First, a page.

With volatility spiking in the markets and massive up-and-down swings becoming the norm, we're taking a look at the three top technology stories each day after the market closes. Let's get right to the action.
Tech News No. 1: A Disappointing Night for Tech Earnings
In this skittish tech market, companies need to be prepared to see their share prices slashed -- not only if the top and bottom lines look shaky, but also if forward-looking guidance comes in light. After the market closed tonight, three companies reported, and all are getting hammered after hours.
Blue Coat Systems (NAS: BCSI) : The security and WAN optimization expert has seen its share price nearly cut in half since the start of the year. Tonight's report looks to continue that losing trend. Not only did revenues and earnings come in light, but CEO Michael Borman will also be replaced with a new CEO mid-next month. With the company in a turnaround mode, focusing on increasing its sales force and finding better traction in the high-growth WAN optimization field, the sudden CEO shift appears to be an acknowledgement of the board's dissatisfaction with Blue Coat's direction.
See an analysis of three areas to look out for in Blue Coat's recent quarter.
Dell (NAS: DELL) also announced earnings after the bell and is seeing its shares taking a beating in extended trading. The culprit? A weak forecast for the coming quarter and light revenues. In the long run, Dell's still trying to transform itself from a PC seller into a diversified hardware and services company. That kind of transformation takes time, but early signs suggest that Dell is struggling to gain a foothold in several key value-add markets. While Dell's cash reserves might look enticing, similar value propositions can be found in rivals Hewlett-Packard (NYS: HPQ) -- which trades at only 6.5 times this year's earnings -- and IBM, a company that features the business model Dell aspires to and trades at a modest 14 times trailing earnings.
The last after-hours disappointment came from Analog Devices (NYS: ADI) . The company posted a disappointing 4% sequential decline, which it blamed on an unusually strong prior quarter. In another market, Analog Devices' explanation that problems are temporary might have held more weight, but with investors fretting over a decline in semiconductor demand, management isn't getting the benefit of the doubt in the current environment.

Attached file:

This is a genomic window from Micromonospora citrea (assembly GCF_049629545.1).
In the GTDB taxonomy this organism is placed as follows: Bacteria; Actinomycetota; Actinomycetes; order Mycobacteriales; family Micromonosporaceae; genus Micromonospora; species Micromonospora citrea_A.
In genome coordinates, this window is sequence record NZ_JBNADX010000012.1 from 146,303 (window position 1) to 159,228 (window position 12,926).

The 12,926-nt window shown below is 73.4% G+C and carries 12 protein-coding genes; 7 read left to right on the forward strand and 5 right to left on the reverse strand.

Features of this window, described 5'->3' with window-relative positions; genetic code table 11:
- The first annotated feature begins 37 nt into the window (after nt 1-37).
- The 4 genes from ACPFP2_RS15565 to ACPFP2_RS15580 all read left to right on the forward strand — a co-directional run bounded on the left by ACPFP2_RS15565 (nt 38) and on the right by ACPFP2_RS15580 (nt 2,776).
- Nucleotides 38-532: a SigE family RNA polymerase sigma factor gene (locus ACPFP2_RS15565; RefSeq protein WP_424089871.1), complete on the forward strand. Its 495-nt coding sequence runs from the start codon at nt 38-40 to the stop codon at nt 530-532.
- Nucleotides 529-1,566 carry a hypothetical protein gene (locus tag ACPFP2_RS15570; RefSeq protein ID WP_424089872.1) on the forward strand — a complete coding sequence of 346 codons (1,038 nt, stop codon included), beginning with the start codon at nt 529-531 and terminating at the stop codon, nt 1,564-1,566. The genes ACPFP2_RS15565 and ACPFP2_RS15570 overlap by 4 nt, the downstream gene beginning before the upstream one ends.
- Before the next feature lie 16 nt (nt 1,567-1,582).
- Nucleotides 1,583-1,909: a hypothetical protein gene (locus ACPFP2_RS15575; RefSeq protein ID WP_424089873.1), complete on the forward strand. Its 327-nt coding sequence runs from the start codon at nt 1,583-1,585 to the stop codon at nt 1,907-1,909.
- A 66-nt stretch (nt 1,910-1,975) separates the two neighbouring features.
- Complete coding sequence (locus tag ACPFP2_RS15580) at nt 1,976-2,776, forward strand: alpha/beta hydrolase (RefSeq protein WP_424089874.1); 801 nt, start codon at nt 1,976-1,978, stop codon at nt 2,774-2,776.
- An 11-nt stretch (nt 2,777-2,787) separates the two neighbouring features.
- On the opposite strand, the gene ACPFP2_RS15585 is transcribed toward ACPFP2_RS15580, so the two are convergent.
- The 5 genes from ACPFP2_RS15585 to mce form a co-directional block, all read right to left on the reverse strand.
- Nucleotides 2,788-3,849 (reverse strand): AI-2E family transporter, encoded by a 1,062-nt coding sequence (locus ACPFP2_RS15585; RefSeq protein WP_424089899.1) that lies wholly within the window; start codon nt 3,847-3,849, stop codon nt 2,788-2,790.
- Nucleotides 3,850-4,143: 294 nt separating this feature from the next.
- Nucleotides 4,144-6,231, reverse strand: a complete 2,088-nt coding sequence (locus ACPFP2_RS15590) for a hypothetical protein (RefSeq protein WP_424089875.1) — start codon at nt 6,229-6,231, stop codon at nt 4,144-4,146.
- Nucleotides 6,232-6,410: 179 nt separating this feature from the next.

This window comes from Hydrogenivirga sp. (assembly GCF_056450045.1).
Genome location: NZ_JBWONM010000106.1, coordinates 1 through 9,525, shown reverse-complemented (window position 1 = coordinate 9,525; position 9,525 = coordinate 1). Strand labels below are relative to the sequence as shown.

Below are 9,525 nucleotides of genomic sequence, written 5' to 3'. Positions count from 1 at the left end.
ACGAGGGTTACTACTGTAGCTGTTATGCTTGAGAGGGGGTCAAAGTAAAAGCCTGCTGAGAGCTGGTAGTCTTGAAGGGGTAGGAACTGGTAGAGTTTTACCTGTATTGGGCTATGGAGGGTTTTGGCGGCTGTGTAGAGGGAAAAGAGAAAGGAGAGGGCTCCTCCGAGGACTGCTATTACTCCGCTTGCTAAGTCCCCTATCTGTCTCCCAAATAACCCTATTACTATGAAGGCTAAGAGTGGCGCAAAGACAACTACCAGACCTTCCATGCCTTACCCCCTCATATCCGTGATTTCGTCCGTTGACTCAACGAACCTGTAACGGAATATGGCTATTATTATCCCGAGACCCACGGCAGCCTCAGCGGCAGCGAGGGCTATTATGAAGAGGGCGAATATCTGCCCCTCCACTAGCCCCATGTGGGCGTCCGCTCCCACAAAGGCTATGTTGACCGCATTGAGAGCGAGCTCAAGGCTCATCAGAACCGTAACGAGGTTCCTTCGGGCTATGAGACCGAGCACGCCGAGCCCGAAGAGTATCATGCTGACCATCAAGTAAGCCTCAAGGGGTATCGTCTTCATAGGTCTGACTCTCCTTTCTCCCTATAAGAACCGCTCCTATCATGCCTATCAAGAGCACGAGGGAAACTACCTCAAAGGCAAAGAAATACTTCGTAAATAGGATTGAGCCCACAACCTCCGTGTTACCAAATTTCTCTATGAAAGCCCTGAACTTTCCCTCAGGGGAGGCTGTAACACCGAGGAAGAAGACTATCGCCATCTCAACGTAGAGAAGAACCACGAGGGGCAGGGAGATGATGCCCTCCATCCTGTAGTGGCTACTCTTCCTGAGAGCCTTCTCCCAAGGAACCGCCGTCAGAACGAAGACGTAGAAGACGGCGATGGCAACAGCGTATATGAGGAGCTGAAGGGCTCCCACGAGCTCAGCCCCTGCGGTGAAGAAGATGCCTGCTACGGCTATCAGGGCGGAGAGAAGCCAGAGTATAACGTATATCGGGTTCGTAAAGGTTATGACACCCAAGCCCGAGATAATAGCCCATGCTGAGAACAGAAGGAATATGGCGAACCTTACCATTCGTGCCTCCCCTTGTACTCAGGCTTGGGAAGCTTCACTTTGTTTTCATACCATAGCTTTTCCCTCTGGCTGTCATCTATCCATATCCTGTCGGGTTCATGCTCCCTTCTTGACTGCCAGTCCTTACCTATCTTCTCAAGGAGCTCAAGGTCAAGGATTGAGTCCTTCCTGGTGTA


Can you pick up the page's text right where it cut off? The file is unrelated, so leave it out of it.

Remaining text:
Tech Story No. 2: Continuing fears surround Chinese Internet companies
China E-Commerce Dangdang (NYS: DANG) reported a steeper loss than expected this morning and was treated to a brutal sell-off, closing the day down 14%. While forecasts for the Chinese e-commerce market are extremely encouraging -- with some research firms believing it can pass the U.S. by 2015 -- the razor-thin economics also lead to large losses as companies try to establish themselves in a market. As an example, look no further than Amazon.com's slog to growth in America. There's a large addressable market ahead of Dangdang, but its efforts to ramp up and offer a wide variety of products that expands away from its traditional book niche could lead to continuing heavy losses in the quarters to come.
In the search and display advertising segment, both SINA (NAS: SINA) and Baidu (NAS: BIDU) were hit hard today. E-Commerce Dangdang's miss certainly didn't help, but neither did a Chinese media report critical of Baidu's advertising practices. As Google found out last year, running a profitable business in China invariably requires strict compliance and good relations with the government and its mandates.
With SINA's fate increasingly tied to its Weibo social network, the fear of increasing government meddling can quickly move shares. Social media has played a central role not only in Middle Eastern uprisings but also in developed countries, as seen with Britain's recent riots. If China decides to get assertive about controlling social media, it could kill the popularity of Weibo and make SINA's forward P/E of 54 come crashing back down to Earth.
Top Tech Story No. 3: More on Google and Motorola
The market continues to look down on Google's purchase of Motorola Mobility. Shares of the search giant slid another 3.3% today after yesterday's sell-off. Continuing concerns center on how partners will react and on what good having a hardware division can add to Google.
See my analysis on four underreported storylines around the deal.
That's it for today's tech checkup. To stay updated on all your favorite technology stocks, make sure to add them to our free My Watchlist service. It delivers up-to-date news and analysis on all of your favorite companies. In the case of Dell, Analog Devices, and Blue Coat, that'll also mean more in-depth earnings analysis published tomorrow on The Motley Fool:
Add SINA to My Watchlist.
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At the time thisarticle was published Eric Bleeker owns shares of no companies listed above. You can follow him on Twitter to see all of his technology and market commentary.The Motley Fool owns shares of Google and IBM. Motley Fool newsletter services have recommended buying shares of Baidu, Google, and SINA. Try any of our Foolish newsletter services free for 30 days. We Fools don't all hold the same opinions, but we all believe that considering a diverse range of insights makes us better investors. The Motley Fool has a disclosure policy.
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